He created "Beyond ‘It’", an anti-discrimination campaign aimed at looking to move past 'it' – the labels that seek to confine and repress us. He then joined the advisory board of Athlete Ally and co-hosted the Gay, Lesbian and Straight Education Network’s Respect Awards alongside Kerry Washington in 2013.

I watched as he took part in the #ProudToPlay movement - advocating for equality among all athletes - for which he was ultimately acknowledged by former President Barack Obama, who commended Rogers for blazing a trail as one of professional sport’s first openly gay players.

And then on 25 November 2014, Rogers released his memoir Coming Out to Play with LGBT writer Eric Marcus. Coming Out to Play beautifully uncovers the intersectional relationship between masculine pride, sport, religion, and homosexuality, culminating in Rogers’ desire to be a role model for gay youth. “I could be an example of someone whose difference not only didn’t get in the way,” he writes, “but also made his life better.”

I read the memoir once. I read it again. I cried the whole way through; it was as if Rogers’ words were the final stepping-stones I needed to reach acceptance within myself.

In fact, it was Rogers’ candid words that made me feel a sense of fearlessness and acceptance within myself. A week after finishing the autobiography, I came out to my family. 

RECOMMENDED
Taking sides: sport organisations and the same-sex debate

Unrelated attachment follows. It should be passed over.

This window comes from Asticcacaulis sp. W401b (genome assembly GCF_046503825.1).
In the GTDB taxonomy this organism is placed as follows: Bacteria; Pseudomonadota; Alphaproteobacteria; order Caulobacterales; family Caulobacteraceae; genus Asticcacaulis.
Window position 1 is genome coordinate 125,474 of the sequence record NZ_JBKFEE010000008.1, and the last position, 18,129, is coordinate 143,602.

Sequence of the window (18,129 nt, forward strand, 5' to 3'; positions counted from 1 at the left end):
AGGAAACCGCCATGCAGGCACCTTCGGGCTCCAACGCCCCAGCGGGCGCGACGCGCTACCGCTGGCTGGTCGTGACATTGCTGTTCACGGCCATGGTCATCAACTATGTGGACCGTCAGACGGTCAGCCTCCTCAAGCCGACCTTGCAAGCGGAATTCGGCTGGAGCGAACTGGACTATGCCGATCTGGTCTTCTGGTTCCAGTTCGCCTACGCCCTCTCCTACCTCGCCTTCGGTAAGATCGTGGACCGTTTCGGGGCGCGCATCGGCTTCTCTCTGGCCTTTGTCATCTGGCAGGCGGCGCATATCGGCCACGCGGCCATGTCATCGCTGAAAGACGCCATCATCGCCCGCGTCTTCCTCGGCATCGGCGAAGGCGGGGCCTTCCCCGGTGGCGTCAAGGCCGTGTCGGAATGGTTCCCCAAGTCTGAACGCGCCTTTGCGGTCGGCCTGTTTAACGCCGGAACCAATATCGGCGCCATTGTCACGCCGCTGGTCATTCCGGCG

"In recent weeks a host of major sport organisations, clubs and athletes have announced a position on the same-sex marriage plebiscite. The overwhelming view is support for a 'yes' vote."

On the three-year anniversary of his memoir Coming Out to Play, Rogers has taught many that we often fear what we don’t understand.

Rogers is a pioneer, having paved the way for a more accepting environment for queer youth, especially concerning young, queer sports players, in feeling comfortable to express their true selves.

Although no longer on the pitch, Rogers’ legacy will undoubtedly remain, not only having inspired a younger generation of gay sports players, but also having enabled sport to work towards becoming a more inclusive and tolerant community. After all, in the words of Nelson Mandela, sport “has the power to unite people in a way that little else does.”

Rogers now resides in Los Angeles, with his partner Greg Berlanti and their son Caleb, proving that everyone deserves to have their loved ones cheering for them on the sidelines.

His message to closeted sports women and men now? Come out: you won’t regret it. “You deserve to take that same walk, down the players’ tunnel and have your own partner or loved ones waiting for you.”

And more than four years on from the beginning of our (one-sided) relationship, Rogers’ words continue to validate my own journey as an openly gay man. In moments of doubt, I often flick through the pages of his memoir, reminding myself why I deserve to face the world as the beautiful person I truly am.

Every queer or questioning child deserves to have an idol. Rogers is mine.

Louis Hanson is a writer and activist from Melbourne. Website: louishanson.com and Instagram: @louishanson